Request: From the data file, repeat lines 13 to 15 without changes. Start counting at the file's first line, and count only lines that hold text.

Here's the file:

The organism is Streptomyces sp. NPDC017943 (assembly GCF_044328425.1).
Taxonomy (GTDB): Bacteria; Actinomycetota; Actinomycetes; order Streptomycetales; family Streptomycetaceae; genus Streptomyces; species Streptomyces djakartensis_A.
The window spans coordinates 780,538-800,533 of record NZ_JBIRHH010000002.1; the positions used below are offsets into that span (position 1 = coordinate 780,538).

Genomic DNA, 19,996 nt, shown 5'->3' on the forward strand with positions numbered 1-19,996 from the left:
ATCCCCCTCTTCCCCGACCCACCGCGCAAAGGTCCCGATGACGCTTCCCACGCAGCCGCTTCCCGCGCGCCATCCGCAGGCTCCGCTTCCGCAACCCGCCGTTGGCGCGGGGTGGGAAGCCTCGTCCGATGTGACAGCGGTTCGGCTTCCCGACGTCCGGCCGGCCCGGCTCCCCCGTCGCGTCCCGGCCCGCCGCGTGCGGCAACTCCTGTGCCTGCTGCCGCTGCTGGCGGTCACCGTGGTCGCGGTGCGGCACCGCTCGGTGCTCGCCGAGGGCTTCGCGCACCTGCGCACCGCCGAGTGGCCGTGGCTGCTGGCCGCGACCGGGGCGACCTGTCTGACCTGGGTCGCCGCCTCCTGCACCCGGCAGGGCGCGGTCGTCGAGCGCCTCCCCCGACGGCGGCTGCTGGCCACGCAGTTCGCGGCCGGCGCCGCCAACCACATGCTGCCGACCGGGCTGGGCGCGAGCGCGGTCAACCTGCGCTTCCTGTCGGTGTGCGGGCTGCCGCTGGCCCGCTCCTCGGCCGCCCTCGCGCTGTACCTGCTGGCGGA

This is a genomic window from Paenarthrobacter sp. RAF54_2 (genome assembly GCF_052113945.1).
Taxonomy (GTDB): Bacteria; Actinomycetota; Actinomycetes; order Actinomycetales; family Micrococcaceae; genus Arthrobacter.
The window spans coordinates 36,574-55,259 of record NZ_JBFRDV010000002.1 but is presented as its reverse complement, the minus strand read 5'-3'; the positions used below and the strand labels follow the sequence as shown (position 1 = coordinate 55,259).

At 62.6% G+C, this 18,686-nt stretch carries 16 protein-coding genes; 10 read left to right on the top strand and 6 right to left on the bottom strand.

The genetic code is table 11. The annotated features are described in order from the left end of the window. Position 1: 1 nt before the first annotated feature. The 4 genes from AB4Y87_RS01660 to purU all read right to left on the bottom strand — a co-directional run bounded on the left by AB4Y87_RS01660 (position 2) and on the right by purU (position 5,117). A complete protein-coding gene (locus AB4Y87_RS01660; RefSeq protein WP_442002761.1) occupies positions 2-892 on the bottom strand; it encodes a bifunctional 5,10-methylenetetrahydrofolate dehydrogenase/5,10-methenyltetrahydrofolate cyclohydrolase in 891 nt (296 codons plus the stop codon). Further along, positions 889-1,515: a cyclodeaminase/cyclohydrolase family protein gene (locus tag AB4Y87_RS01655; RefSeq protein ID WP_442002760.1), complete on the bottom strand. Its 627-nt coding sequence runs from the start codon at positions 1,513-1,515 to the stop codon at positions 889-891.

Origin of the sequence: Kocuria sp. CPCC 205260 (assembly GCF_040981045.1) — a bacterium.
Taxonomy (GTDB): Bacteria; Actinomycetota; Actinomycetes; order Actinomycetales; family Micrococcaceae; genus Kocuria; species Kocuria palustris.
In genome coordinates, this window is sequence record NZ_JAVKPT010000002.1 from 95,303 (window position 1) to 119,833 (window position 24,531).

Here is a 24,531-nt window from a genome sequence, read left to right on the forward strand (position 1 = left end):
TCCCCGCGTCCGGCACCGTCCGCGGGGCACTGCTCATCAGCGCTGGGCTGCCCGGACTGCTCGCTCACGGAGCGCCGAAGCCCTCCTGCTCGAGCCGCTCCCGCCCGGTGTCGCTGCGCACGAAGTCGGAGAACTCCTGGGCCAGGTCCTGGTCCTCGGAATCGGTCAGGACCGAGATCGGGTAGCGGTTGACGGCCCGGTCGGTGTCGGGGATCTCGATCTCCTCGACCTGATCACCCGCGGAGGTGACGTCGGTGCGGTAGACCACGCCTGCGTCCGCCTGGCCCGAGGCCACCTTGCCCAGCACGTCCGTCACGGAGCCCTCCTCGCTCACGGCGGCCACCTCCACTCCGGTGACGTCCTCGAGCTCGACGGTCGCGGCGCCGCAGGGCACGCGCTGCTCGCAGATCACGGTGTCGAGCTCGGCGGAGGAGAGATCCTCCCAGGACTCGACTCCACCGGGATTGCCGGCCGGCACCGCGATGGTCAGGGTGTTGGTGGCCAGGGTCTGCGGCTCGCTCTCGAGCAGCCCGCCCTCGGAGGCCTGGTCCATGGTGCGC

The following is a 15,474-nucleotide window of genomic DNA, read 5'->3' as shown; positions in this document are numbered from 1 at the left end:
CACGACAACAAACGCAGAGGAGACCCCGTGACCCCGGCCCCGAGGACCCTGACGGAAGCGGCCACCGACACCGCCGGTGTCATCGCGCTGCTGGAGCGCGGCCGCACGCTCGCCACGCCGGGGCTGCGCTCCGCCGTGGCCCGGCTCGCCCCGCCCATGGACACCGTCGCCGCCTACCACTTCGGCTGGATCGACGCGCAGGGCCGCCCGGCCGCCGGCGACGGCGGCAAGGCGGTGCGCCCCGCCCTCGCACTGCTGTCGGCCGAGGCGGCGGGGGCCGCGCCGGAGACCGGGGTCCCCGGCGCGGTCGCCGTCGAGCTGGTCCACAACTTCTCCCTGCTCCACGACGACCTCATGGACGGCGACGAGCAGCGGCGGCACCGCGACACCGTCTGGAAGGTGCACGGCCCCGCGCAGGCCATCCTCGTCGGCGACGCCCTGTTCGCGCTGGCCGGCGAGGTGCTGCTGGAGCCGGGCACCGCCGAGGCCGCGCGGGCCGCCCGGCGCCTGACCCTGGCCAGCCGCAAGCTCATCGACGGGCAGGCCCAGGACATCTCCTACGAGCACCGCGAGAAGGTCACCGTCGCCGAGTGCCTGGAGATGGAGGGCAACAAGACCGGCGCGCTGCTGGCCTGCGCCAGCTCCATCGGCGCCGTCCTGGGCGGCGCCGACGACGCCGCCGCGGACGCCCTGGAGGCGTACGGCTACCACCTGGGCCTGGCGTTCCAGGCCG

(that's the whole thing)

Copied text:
In genome coordinates, this window is sequence record NZ_JAVKPT010000002.1 from 95,303 (window position 1) to 119,833 (window position 24,531).

Here is a 24,531-nt window from a genome sequence, read left to right on the forward strand (position 1 = left end):
TCCCCGCGTCCGGCACCGTCCGCGGGGCACTGCTCATCAGCGCTGGGCTGCCCGGACTGCTCGCTCACGGAGCGCCGAAGCCCTCCTGCTCGAGCCGCTCCCGCCCGGTGTCGCTGCGCACGAAGTCGGAGAACTCCTGGGCCAGGTCCTGGTCCTCGGAATCGGTCAGGACCGAGATCGGGTAGCGGTTGACGGCCCGGTCGGTGTCGGGGATCTCGATCTCCTCGACCTGATCACCCGCGGAGGTGACGTCGGTGCGGTAGACCACGCCTGCGTCCGCCTGGCCCGAGGCCACCTTGCCCAGCACGTCCGTCACGGAGCCCTCCTCGCTCACGGCGGCCACCTCCACTCCGGTGACGTCCTCGAGCTCGACGGTCGCGGCGCCGCAGGGCACGCGCTGCTCGCAGATCACGGTGTCGAGCTCGGCGGAGGAGAGATCCTCCCAGGACTCGACTCCACCGGGATTGCCGGCCGGCACCGCGATGGTCAGGGTGTTGGTGGCCAGGGTCTGCGGCTCGCTCTCGAGCAGCCCGCCCTCGGAGGCCTGGTCCATGGTGCGC